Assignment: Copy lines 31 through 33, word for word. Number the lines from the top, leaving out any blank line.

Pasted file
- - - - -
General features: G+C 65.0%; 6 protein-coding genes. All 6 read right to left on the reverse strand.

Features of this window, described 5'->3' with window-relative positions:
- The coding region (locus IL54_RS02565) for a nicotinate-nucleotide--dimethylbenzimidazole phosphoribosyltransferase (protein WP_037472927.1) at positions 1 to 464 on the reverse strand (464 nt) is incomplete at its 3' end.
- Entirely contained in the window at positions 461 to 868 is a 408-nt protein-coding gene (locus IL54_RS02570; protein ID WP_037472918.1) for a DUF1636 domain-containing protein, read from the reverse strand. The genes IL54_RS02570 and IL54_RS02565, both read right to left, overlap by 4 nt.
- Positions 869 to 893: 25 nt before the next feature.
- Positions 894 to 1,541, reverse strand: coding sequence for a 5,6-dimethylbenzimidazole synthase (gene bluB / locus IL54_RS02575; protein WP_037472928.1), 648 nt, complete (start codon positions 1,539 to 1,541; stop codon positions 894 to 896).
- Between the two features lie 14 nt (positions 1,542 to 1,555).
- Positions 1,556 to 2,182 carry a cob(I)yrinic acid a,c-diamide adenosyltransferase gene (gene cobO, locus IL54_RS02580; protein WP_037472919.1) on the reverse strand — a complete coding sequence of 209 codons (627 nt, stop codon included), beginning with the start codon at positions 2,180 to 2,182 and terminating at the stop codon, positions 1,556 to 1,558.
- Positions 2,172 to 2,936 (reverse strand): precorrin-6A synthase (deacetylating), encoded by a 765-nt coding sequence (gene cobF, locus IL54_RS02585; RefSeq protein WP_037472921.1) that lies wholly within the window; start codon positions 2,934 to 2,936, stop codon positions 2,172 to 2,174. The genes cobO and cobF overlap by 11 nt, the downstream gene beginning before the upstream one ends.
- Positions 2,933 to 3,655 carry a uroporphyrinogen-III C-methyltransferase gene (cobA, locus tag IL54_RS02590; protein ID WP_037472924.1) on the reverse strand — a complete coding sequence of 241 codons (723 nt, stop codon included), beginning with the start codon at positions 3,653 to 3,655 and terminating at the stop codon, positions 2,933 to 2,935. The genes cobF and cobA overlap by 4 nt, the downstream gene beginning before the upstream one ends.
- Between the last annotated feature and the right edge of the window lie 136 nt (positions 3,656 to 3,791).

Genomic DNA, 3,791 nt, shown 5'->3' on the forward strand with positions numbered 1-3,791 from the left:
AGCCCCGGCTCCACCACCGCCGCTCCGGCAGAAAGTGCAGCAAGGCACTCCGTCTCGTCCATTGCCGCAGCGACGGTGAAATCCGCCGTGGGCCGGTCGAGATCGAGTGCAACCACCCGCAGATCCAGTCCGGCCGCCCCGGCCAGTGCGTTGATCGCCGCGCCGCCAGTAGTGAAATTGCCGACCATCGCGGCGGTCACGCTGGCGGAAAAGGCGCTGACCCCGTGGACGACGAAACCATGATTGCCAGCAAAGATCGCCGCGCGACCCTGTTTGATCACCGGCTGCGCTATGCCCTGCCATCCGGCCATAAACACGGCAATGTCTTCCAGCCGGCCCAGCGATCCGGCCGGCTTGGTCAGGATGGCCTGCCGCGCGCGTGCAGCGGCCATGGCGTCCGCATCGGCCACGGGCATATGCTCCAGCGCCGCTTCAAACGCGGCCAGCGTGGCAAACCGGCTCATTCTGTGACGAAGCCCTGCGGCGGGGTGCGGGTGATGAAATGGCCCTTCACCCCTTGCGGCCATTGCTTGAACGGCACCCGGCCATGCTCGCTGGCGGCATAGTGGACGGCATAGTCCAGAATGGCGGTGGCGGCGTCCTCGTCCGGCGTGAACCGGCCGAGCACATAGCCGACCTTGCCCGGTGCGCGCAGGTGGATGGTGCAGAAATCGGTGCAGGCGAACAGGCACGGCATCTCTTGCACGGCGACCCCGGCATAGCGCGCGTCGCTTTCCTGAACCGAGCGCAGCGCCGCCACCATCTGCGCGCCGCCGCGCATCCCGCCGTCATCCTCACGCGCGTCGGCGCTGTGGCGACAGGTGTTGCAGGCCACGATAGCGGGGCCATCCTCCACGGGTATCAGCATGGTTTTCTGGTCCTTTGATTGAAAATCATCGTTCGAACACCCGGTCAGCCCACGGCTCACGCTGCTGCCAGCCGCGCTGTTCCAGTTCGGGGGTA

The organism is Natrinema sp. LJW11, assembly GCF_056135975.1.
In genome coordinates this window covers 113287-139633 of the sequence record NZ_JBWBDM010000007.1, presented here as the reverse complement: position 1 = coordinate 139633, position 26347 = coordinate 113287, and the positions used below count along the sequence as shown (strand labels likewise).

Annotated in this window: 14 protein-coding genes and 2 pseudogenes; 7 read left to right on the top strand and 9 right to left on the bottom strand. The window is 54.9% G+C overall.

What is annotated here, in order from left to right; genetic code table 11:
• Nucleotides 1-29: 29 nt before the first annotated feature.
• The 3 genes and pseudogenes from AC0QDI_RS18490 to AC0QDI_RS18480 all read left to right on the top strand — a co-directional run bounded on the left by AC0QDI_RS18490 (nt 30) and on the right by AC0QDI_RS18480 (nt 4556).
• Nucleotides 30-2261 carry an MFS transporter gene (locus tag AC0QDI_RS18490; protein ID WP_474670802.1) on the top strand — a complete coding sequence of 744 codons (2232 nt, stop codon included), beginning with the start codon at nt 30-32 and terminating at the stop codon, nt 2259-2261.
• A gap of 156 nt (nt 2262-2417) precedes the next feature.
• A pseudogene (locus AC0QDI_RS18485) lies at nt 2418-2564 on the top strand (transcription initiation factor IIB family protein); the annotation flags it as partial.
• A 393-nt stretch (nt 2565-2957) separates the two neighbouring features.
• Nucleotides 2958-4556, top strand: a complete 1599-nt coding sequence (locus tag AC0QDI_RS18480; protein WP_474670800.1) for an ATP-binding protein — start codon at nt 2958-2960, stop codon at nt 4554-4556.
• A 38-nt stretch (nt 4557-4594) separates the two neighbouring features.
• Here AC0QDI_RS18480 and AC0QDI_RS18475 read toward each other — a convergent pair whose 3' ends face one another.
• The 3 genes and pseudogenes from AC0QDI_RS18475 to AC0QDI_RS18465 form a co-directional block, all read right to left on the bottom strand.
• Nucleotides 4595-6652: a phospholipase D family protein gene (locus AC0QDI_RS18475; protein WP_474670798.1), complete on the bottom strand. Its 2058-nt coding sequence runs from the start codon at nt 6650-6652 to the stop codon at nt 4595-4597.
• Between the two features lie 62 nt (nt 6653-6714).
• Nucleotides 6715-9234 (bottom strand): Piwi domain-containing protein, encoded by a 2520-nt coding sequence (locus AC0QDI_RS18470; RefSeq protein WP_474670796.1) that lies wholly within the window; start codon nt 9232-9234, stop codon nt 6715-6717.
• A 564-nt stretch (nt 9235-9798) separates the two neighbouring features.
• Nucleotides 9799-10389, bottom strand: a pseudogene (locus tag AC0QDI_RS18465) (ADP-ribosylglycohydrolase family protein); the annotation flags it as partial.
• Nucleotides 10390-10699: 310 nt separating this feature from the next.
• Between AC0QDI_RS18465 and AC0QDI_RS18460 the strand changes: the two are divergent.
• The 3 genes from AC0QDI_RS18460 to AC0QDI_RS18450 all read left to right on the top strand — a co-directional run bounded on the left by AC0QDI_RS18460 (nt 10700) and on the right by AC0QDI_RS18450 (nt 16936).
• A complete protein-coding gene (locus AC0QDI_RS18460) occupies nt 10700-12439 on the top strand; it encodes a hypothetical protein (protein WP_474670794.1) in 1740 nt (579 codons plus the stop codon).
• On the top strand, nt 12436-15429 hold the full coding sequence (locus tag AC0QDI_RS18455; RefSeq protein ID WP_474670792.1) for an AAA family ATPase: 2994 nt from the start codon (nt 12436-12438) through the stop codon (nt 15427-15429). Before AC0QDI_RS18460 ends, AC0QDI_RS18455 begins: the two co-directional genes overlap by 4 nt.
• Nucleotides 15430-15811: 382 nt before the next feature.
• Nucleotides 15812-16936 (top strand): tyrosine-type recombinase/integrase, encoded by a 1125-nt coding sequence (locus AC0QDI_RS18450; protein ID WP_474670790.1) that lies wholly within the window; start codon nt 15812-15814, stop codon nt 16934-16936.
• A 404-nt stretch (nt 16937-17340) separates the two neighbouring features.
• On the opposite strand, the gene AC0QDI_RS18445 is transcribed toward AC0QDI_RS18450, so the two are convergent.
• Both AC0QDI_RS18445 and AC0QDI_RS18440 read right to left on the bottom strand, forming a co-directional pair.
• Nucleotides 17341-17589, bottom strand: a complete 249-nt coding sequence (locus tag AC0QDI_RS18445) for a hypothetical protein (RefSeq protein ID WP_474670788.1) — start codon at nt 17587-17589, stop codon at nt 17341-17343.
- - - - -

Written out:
• A 564-nt stretch (nt 9235-9798) separates the two neighbouring features.
• Nucleotides 9799-10389, bottom strand: a pseudogene (locus tag AC0QDI_RS18465) (ADP-ribosylglycohydrolase family protein); the annotation flags it as partial.
• Nucleotides 10390-10699: 310 nt separating this feature from the next.